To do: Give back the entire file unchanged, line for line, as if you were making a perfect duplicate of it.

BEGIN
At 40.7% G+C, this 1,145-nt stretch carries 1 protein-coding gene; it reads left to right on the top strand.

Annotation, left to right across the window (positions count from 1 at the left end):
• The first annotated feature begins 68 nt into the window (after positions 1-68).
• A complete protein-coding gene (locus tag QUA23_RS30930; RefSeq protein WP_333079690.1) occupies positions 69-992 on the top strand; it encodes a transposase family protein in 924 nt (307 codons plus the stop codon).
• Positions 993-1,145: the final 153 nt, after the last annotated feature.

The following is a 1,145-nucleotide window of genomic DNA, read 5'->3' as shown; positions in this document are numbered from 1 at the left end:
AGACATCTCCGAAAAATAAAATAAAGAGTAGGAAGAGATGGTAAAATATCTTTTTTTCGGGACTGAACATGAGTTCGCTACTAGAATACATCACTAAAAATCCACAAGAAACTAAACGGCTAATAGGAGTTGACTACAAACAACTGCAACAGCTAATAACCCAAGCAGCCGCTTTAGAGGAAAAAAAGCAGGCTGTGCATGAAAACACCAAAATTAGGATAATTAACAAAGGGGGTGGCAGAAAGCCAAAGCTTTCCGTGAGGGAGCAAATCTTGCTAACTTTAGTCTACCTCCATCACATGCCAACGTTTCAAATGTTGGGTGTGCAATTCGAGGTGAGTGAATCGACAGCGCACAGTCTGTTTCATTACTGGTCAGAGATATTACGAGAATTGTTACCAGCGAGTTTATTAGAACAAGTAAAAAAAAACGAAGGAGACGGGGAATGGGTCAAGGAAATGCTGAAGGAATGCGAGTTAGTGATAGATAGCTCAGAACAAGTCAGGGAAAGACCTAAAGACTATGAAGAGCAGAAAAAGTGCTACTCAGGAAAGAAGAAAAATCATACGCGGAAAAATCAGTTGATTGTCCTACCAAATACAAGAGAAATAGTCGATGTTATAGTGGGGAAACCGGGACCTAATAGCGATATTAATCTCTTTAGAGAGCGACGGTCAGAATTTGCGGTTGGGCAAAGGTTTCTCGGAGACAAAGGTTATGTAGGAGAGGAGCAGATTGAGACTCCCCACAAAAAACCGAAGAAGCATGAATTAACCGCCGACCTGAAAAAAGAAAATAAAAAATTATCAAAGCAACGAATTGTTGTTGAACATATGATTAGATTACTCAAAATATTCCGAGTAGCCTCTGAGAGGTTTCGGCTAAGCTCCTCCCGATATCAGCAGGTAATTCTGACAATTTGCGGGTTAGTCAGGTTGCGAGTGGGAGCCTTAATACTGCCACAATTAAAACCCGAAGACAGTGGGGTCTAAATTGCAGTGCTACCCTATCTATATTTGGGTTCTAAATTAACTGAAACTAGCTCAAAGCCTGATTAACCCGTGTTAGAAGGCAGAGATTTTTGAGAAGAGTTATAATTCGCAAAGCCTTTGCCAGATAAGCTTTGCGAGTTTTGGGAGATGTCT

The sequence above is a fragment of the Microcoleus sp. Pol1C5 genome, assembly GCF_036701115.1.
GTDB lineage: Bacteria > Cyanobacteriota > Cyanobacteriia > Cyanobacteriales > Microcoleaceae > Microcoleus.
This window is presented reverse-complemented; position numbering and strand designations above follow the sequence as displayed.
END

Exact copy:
At 40.7% G+C, this 1,145-nt stretch carries 1 protein-coding gene; it reads left to right on the top strand.

Annotation, left to right across the window (positions count from 1 at the left end):
• The first annotated feature begins 68 nt into the window (after positions 1-68).
• A complete protein-coding gene (locus tag QUA23_RS30930; RefSeq protein WP_333079690.1) occupies positions 69-992 on the top strand; it encodes a transposase family protein in 924 nt (307 codons plus the stop codon).
• Positions 993-1,145: the final 153 nt, after the last annotated feature.

The following is a 1,145-nucleotide window of genomic DNA, read 5'->3' as shown; positions in this document are numbered from 1 at the left end:
AGACATCTCCGAAAAATAAAATAAAGAGTAGGAAGAGATGGTAAAATATCTTTTTTTCGGGACTGAACATGAGTTCGCTACTAGAATACATCACTAAAAATCCACAAGAAACTAAACGGCTAATAGGAGTTGACTACAAACAACTGCAACAGCTAATAACCCAAGCAGCCGCTTTAGAGGAAAAAAAGCAGGCTGTGCATGAAAACACCAAAATTAGGATAATTAACAAAGGGGGTGGCAGAAAGCCAAAGCTTTCCGTGAGGGAGCAAATCTTGCTAACTTTAGTCTACCTCCATCACATGCCAACGTTTCAAATGTTGGGTGTGCAATTCGAGGTGAGTGAATCGACAGCGCACAGTCTGTTTCATTACTGGTCAGAGATATTACGAGAATTGTTACCAGCGAGTTTATTAGAACAAGTAAAAAAAAACGAAGGAGACGGGGAATGGGTCAAGGAAATGCTGAAGGAATGCGAGTTAGTGATAGATAGCTCAGAACAAGTCAGGGAAAGACCTAAAGACTATGAAGAGCAGAAAAAGTGCTACTCAGGAAAGAAGAAAAATCATACGCGGAAAAATCAGTTGATTGTCCTACCAAATACAAGAGAAATAGTCGATGTTATAGTGGGGAAACCGGGACCTAATAGCGATATTAATCTCTTTAGAGAGCGACGGTCAGAATTTGCGGTTGGGCAAAGGTTTCTCGGAGACAAAGGTTATGTAGGAGAGGAGCAGATTGAGACTCCCCACAAAAAACCGAAGAAGCATGAATTAACCGCCGACCTGAAAAAAGAAAATAAAAAATTATCAAAGCAACGAATTGTTGTTGAACATATGATTAGATTACTCAAAATATTCCGAGTAGCCTCTGAGAGGTTTCGGCTAAGCTCCTCCCGATATCAGCAGGTAATTCTGACAATTTGCGGGTTAGTCAGGTTGCGAGTGGGAGCCTTAATACTGCCACAATTAAAACCCGAAGACAGTGGGGTCTAAATTGCAGTGCTACCCTATCTATATTTGGGTTCTAAATTAACTGAAACTAGCTCAAAGCCTGATTAACCCGTGTTAGAAGGCAGAGATTTTTGAGAAGAGTTATAATTCGCAAAGCCTTTGCCAGATAAGCTTTGCGAGTTTTGGGAGATGTCT

The sequence above is a fragment of the Microcoleus sp. Pol1C5 genome, assembly GCF_036701115.1.
GTDB lineage: Bacteria > Cyanobacteriota > Cyanobacteriia > Cyanobacteriales > Microcoleaceae > Microcoleus.
This window is presented reverse-complemented; position numbering and strand designations above follow the sequence as displayed.